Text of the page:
Alrosa Introduces New Nanotechnology to Trace Its Diamonds
The non-invasive laser markings are imprinted inside the crystal lattice and can only be seen with a specialized scanner.
The mining company announced Tuesday it is employing non-invasive laser markings to distinguish its diamonds from others and provide detailed information about their origins.
The markings cannot be destroyed or polished off, Alrosa said.
The method for physically marking rough and polished diamonds was developed with the help of scientists from the Russian Academy of Sciences, Alrosa’s Research Geological Enterprise, and the Yakutniproalmaz Institute.
It differs from other engraving technologies in that a laser “nanomark” is imprinted inside the crystal lattice, across the atomic structure of the diamond.
According to Oleg Kovalchuk, who supervised the project at the Yakutniproalmaz Institute, a nanomark is applied to the diamond using a laser pulse of a certain wavelength, intensity, and duration.
This pulse causes “nanoregions” to form across the diamond’s entire crystal, which can only be viewed with a scanner created specifically for reading the marks.
The mark is a 3-D code linked to Alrosa’s Provenance platform and offers information about the stone’s origin and characteristics as well as a unique identification number, photo, video, and details about cut.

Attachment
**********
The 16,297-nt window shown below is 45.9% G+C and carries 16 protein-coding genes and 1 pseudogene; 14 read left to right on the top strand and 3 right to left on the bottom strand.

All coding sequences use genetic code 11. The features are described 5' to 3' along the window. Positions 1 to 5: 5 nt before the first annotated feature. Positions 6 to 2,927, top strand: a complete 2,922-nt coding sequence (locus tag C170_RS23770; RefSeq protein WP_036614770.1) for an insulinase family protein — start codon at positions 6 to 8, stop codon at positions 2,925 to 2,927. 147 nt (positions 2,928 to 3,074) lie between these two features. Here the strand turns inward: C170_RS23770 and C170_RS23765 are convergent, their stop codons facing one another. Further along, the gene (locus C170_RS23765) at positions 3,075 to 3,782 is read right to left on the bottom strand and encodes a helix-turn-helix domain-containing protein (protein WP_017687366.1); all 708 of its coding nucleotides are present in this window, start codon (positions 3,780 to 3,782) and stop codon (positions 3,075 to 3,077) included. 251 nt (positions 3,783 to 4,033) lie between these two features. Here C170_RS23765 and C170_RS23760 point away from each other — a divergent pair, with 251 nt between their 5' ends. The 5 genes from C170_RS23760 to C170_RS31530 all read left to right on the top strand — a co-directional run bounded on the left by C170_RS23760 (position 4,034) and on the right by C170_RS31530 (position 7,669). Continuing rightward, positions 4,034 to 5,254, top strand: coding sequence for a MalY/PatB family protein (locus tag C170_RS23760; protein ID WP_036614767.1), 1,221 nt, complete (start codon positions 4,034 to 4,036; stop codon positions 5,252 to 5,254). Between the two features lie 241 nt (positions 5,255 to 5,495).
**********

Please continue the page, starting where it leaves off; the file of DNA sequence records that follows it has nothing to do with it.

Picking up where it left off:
It allows the stone to be identified with 100 percent accuracy, Alrosa said.
Scientists involved also think that as the technology evolves, it could become an important way of embedding large amounts of data within the diamond, like media files, images, and music.
Alrosa will offer its partners marked diamonds and the equipment needed to read them.
It said it believes this to be the first time this technology is being used for commercial purposes to trace rough and polished diamonds.
The diamond miner is seeking patents now in major diamond-trading centers across the world; it has started the application process in the United States, China, Hong Kong, Macao, Taiwan, the United Kingdom, Israel, Belgium, and India.
It’s the latest move from Alrosa to improve the traceability of its stones amid increased consumer desire for transparency.
This has included joining De Beers’ diamond industry blockchain platform, Tracr, in 2018, followed the next year by the introduction of “electronic passports” for its diamonds, which include information about the characteristics of the diamond as well as its age, the place and date of extraction, when and where it was cut, and the name and background of the craftsperson behind it.
Last November, Alrosa and Get Diamonds also teamed up to introduce a provenance section on the diamond trading platform.
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